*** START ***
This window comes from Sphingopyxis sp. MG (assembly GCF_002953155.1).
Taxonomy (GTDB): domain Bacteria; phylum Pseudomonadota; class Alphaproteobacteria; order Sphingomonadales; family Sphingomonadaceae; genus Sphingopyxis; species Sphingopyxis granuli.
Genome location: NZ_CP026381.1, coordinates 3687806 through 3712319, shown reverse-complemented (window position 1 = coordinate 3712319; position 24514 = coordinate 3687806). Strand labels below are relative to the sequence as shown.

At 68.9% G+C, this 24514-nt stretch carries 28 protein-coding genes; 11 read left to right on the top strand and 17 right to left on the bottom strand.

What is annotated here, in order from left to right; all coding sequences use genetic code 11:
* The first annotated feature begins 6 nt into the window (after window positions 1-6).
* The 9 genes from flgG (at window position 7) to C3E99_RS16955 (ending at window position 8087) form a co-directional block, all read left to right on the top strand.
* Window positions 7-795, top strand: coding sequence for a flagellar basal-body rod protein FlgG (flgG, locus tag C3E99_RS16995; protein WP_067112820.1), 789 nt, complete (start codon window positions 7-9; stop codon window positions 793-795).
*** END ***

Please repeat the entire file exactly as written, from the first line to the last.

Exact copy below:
This window comes from Sphingopyxis sp. MG (assembly GCF_002953155.1).
Taxonomy (GTDB): domain Bacteria; phylum Pseudomonadota; class Alphaproteobacteria; order Sphingomonadales; family Sphingomonadaceae; genus Sphingopyxis; species Sphingopyxis granuli.
Genome location: NZ_CP026381.1, coordinates 3687806 through 3712319, shown reverse-complemented (window position 1 = coordinate 3712319; position 24514 = coordinate 3687806). Strand labels below are relative to the sequence as shown.

At 68.9% G+C, this 24514-nt stretch carries 28 protein-coding genes; 11 read left to right on the top strand and 17 right to left on the bottom strand.

What is annotated here, in order from left to right; all coding sequences use genetic code 11:
* The first annotated feature begins 6 nt into the window (after window positions 1-6).
* The 9 genes from flgG (at window position 7) to C3E99_RS16955 (ending at window position 8087) form a co-directional block, all read left to right on the top strand.
* Window positions 7-795, top strand: coding sequence for a flagellar basal-body rod protein FlgG (flgG, locus tag C3E99_RS16995; protein WP_067112820.1), 789 nt, complete (start codon window positions 7-9; stop codon window positions 793-795).